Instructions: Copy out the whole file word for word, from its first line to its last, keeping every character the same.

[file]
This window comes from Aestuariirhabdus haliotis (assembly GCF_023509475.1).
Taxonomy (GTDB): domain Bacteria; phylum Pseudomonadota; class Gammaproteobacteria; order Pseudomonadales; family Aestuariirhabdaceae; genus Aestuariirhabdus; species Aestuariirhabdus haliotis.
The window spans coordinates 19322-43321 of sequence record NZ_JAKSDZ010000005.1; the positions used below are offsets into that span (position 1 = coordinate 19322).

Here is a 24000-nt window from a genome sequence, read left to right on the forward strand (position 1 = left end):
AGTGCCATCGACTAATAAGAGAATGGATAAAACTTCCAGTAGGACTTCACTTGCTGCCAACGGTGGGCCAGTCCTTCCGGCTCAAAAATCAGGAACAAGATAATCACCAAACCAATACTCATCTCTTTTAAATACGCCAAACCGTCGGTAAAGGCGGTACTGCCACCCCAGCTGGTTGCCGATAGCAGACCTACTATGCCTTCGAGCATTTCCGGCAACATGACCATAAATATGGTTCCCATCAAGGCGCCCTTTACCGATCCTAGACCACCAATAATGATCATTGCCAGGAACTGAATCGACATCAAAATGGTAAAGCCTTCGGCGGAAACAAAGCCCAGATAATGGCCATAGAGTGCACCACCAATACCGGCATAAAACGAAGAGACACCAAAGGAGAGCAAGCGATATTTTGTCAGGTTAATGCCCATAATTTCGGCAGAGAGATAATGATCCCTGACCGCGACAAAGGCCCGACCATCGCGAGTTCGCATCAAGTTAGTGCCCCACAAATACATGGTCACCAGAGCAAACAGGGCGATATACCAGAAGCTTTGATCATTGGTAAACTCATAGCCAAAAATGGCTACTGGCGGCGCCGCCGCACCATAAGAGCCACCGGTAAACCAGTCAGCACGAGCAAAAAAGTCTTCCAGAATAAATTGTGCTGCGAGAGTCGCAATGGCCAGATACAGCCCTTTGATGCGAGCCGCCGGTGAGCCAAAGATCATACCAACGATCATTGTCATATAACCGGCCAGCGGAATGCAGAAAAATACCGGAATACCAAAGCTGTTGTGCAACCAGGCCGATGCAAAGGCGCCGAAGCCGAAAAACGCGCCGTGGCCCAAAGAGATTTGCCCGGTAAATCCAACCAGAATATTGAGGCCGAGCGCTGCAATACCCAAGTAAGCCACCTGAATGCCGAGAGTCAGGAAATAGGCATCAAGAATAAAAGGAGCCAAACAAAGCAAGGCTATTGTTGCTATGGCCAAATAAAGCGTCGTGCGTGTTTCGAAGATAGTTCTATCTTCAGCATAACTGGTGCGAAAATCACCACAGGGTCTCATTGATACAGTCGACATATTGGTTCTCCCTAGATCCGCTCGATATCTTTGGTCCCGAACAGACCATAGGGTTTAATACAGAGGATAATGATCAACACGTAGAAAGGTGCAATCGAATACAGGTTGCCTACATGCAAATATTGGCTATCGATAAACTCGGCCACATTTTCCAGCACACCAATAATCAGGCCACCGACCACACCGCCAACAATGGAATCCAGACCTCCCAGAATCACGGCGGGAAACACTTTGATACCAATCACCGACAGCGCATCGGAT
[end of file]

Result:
This window comes from Aestuariirhabdus haliotis (assembly GCF_023509475.1).
Taxonomy (GTDB): domain Bacteria; phylum Pseudomonadota; class Gammaproteobacteria; order Pseudomonadales; family Aestuariirhabdaceae; genus Aestuariirhabdus; species Aestuariirhabdus haliotis.
The window spans coordinates 19322-43321 of sequence record NZ_JAKSDZ010000005.1; the positions used below are offsets into that span (position 1 = coordinate 19322).

Here is a 24000-nt window from a genome sequence, read left to right on the forward strand (position 1 = left end):
AGTGCCATCGACTAATAAGAGAATGGATAAAACTTCCAGTAGGACTTCACTTGCTGCCAACGGTGGGCCAGTCCTTCCGGCTCAAAAATCAGGAACAAGATAATCACCAAACCAATACTCATCTCTTTTAAATACGCCAAACCGTCGGTAAAGGCGGTACTGCCACCCCAGCTGGTTGCCGATAGCAGACCTACTATGCCTTCGAGCATTTCCGGCAACATGACCATAAATATGGTTCCCATCAAGGCGCCCTTTACCGATCCTAGACCACCAATAATGATCATTGCCAGGAACTGAATCGACATCAAAATGGTAAAGCCTTCGGCGGAAACAAAGCCCAGATAATGGCCATAGAGTGCACCACCAATACCGGCATAAAACGAAGAGACACCAAAGGAGAGCAAGCGATATTTTGTCAGGTTAATGCCCATAATTTCGGCAGAGAGATAATGATCCCTGACCGCGACAAAGGCCCGACCATCGCGAGTTCGCATCAAGTTAGTGCCCCACAAATACATGGTCACCAGAGCAAACAGGGCGATATACCAGAAGCTTTGATCATTGGTAAACTCATAGCCAAAAATGGCTACTGGCGGCGCCGCCGCACCATAAGAGCCACCGGTAAACCAGTCAGCACGAGCAAAAAAGTCTTCCAGAATAAATTGTGCTGCGAGAGTCGCAATGGCCAGATACAGCCCTTTGATGCGAGCCGCCGGTGAGCCAAAGATCATACCAACGATCATTGTCATATAACCGGCCAGCGGAATGCAGAAAAATACCGGAATACCAAAGCTGTTGTGCAACCAGGCCGATGCAAAGGCGCCGAAGCCGAAAAACGCGCCGTGGCCCAAAGAGATTTGCCCGGTAAATCCAACCAGAATATTGAGGCCGAGCGCTGCAATACCCAAGTAAGCCACCTGAATGCCGAGAGTCAGGAAATAGGCATCAAGAATAAAAGGAGCCAAACAAAGCAAGGCTATTGTTGCTATGGCCAAATAAAGCGTCGTGCGTGTTTCGAAGATAGTTCTATCTTCAGCATAACTGGTGCGAAAATCACCACAGGGTCTCATTGATACAGTCGACATATTGGTTCTCCCTAGATCCGCTCGATATCTTTGGTCCCGAACAGACCATAGGGTTTAATACAGAGGATAATGATCAACACGTAGAAAGGTGCAATCGAATACAGGTTGCCTACATGCAAATATTGGCTATCGATAAACTCGGCCACATTTTCCAGCACACCAATAATCAGGCCACCGACCACACCGCCAACAATGGAATCCAGACCTCCCAGAATCACGGCGGGAAACACTTTGATACCAATCACCGACAGCGCATCGGAT